6. A vibration wave motor according to claim 1 wherein said electro-mechanical energy transducer is a piezoelectric element.
7. A vibration wave motor for driving a movable member by a travelling vibration wave having a wave length λ generated in a vibration member by applying a periodic voltage to a phasically arranged or polarized electro-mechanical energy tranceducer, comprising:
(a) said vibration member having a plurality of slits normal to the direction of travel of the vibration wave; and
(b) anti-movement means contacting said vibration member to engage the slits.
8. A vibration wave motor comprising:
(a) electro-mechanical energy conversion elements;
(b) a vibration member for generating a travelling wave when an electrical signal is applied to said conversion elements, said vibration member having one surface thereof divided into a plurality of perpendicular extended projections from a plane of another surface of said vibration member; and
(c) anti-movement means contacting the projections of said vibration member for preventing the movement of said vibration member.
9. A vibration wave motor according to claim 8, wherein said vibration member is of a ring shape.
10. A vibration wave motor according to claim 9, wherein said anti-movement means is of a ring shape.
11. A vibration wave motor according to claim 10, wherein said anti-movement means have at least one projection engaged with the projection of said vibration member.
12. A vibration wave motor according to claim 11, wherein the projection of said anti movement means is inserted between projections of the vibration member.
US07016734 1986-02-24 1987-02-20 Vibration wave motor Expired - Lifetime US4771203A (en)

Priority Applications (6)

Application Number Priority Date Filing Date Title
JP61-038911 1986-02-24
JP3891186A JP2592798B2 (en) 1986-02-24 1986-02-24 Vibration-type driving device
JP5440986A JPS62213585A (en) 1986-03-12 1986-03-12 Vibration wave motor
JP61-054409 1986-03-12
JP61-306002 1986-12-22
JP30600286A JP2563290B2 (en) 1986-12-22 1986-12-22 Vibration wave driven apparatus

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Cited By (30)

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Publication number Priority date Publication date Assignee Title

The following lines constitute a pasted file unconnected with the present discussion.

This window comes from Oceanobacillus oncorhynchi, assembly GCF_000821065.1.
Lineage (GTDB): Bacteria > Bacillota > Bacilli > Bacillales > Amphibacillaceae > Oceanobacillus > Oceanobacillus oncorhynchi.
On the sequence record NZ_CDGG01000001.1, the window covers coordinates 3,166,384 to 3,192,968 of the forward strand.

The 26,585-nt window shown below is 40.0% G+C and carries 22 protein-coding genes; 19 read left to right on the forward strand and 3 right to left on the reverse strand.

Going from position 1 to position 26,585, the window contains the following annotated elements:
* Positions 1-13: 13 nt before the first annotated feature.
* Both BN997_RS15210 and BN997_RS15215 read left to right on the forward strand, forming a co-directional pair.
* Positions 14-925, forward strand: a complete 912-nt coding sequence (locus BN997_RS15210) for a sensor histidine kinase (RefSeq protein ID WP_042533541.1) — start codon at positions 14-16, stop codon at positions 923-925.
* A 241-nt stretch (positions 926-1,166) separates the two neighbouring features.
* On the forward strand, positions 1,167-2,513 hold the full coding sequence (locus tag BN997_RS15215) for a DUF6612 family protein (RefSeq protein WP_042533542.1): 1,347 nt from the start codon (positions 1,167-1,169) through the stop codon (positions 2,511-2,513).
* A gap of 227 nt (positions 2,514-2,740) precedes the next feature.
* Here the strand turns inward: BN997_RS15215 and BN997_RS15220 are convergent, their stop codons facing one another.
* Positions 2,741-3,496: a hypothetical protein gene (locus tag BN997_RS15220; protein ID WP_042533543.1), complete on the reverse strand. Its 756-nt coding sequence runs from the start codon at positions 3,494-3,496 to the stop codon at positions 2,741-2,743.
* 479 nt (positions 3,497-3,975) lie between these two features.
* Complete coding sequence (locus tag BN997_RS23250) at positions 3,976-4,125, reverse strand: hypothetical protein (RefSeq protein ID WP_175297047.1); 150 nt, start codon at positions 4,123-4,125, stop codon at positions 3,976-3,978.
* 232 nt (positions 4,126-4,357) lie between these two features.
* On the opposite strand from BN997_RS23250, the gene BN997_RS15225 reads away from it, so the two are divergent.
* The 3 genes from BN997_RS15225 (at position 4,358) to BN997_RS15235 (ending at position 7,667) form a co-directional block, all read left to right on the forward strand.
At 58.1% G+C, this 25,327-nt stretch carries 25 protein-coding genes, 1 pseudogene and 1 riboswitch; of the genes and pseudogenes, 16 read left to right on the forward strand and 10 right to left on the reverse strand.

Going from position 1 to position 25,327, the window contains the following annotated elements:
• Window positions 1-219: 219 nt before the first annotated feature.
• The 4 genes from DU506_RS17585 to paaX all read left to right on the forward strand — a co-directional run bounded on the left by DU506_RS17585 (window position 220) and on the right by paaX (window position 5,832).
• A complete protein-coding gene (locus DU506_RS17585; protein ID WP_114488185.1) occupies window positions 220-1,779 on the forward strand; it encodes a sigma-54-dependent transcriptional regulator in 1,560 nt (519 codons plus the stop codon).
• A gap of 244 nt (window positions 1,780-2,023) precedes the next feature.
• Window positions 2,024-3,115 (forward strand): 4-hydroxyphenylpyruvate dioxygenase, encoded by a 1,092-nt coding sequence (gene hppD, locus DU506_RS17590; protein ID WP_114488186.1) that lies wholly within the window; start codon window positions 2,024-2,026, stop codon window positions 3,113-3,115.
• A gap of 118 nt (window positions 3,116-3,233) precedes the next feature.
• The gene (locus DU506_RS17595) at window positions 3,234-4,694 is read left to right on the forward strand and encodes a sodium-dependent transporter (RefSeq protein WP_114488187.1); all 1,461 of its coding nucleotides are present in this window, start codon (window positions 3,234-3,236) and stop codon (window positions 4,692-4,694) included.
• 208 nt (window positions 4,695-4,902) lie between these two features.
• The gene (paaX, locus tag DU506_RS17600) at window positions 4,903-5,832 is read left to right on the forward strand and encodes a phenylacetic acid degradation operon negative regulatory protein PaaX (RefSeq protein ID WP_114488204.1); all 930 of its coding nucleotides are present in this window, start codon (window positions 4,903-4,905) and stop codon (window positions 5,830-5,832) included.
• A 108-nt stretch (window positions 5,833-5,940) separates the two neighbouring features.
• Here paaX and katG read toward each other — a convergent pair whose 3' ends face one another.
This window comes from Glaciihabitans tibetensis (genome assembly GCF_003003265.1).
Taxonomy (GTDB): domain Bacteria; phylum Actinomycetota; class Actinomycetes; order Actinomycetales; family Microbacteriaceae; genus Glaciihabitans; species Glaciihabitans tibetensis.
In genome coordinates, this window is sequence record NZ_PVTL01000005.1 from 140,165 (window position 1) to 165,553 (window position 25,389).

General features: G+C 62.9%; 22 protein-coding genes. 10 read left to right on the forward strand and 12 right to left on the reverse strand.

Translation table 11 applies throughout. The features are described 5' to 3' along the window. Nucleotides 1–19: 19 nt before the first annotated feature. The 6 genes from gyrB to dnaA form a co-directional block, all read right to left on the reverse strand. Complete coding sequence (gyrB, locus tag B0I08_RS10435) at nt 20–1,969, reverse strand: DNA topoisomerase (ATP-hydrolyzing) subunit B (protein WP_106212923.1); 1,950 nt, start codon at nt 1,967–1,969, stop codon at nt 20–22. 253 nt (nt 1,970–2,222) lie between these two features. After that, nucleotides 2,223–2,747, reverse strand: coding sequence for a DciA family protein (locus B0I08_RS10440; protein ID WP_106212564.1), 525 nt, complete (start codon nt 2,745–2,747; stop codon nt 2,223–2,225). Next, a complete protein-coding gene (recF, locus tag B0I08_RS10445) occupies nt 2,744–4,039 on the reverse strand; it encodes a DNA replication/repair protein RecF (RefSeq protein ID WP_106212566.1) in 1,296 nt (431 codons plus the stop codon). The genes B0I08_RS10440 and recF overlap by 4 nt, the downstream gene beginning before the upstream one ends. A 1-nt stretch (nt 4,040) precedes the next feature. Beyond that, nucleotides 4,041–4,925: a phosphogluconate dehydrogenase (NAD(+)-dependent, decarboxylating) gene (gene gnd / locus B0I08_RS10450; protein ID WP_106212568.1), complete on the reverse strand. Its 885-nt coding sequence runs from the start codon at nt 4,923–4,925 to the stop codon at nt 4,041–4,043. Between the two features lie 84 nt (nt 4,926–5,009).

US4882500A (en) * 1986-06-04 1989-11-21 Nippon Seimitsu Kogyo Kabushiki Kaisha Method for converting standing wave vibrations into motion and standing wave motor therefor
EP0382563A2 (en) * 1989-02-10 1990-08-16 Nikon Corporation Ultrasonic motor having high drive effeciency
US5017823A (en) * 1988-09-19 1991-05-21 Canon Kabushiki Kaisha Vibration wave driven actuator
US5025186A (en) * 1989-06-26 1991-06-18 Seiko Instruments Inc. Ultrasonic motor
US5028833A (en) * 1989-05-30 1991-07-02 Olympus Optical Co., Ltd. Ultrasonic motor
US5099166A (en) * 1987-01-12 1992-03-24 Canon Kabushiki Kaisha Vibration wave driven motor
US5134333A (en) * 1990-02-02 1992-07-28 Canon Kabushiki Kaisha Vibration wave driven motor
US5159224A (en) * 1990-08-08 1992-10-27 Robert Bosch Gmbh Vibration motor
US5189331A (en) * 1989-01-31 1993-02-23 Canon Kabushiki Kaisha Vibration wave driven motor
US5216314A (en) * 1989-11-16 1993-06-01 Canon Kabushiki Kaisha Pressure force adjusting mechanism for a vibration wave driven motor
US5229678A (en) * 1989-10-20 1993-07-20 Seiko Epson Corporation Drive control unit for an ultrasonic step motor
US5247220A (en) * 1989-10-20 1993-09-21 Seiko Epson Corporation Ultrasonic motor
US5247221A (en) * 1988-10-21 1993-09-21 Canon Kabushiki Kaisha Vibration wave driven actuator
US5298829A (en) * 1990-02-05 1994-03-29 Canon Kabushiki Kaisha Vibration wave driven motor
US5300850A (en) * 1989-02-14 1994-04-05 Canon Kabushiki Kaisha Vibration wave motor
US5402030A (en) * 1989-12-13 1995-03-28 Canon Kabushiki Kaisha Vibration wave driven apparatus
US5455478A (en) * 1990-05-15 1995-10-03 Canon Kabushiki Kaisha Vibration wave driven apparatus
US5471108A (en) * 1993-02-05 1995-11-28 Imra Europe Sa And Techsonic Realization process of a distribution network of electric signals, obtained distribution network and piezoelectric motor including such a network
US5479380A (en) * 1989-10-20 1995-12-26 Seiko Epson Corporation Ultrasonic motor for driving an analog electronic watch
US5760529A (en) * 1995-04-24 1998-06-02 Canon Kabushiki Kaisha Vibration wave actuator and system using the same
US5949178A (en) * 1995-04-26 1999-09-07 Canon Kabushiki Kaisha Vibration wave driving apparatus and a vibration member, and manufacturing method of the apparatus and the member
US6051911A (en) * 1993-12-27 2000-04-18 Canon Kabushiki Kaisha Vibration wave actuator
US6091179A (en) * 1994-11-09 2000-07-18 Nikon Corporation Vibration actuator drive device and method of use
US6175181B1 (en) * 1991-11-12 2001-01-16 Canon Kabushiki Kaisha Vibration driven motor
US6198201B1 (en) 1998-06-03 2001-03-06 Canon Kabushiki Kaisha Vibration wave apparatus
US6198202B1 (en) * 1994-08-04 2001-03-06 Canon Kabushiki Kaisha Vibration actuator
US6380660B1 (en) 1999-05-14 2002-04-30 Canon Kabushiki Kaisha Vibration type actuator and vibration type driving apparatus
US20050008168A1 (en) * 2001-10-09 2005-01-13 Pompei Frank Joseph Ultrasonic transducer for parametric array
US7215062B1 (en) * 1998-08-07 2007-05-08 Seiko Instruments Inc. Ultrasonic motor and electronic appliance with ultrasonic motor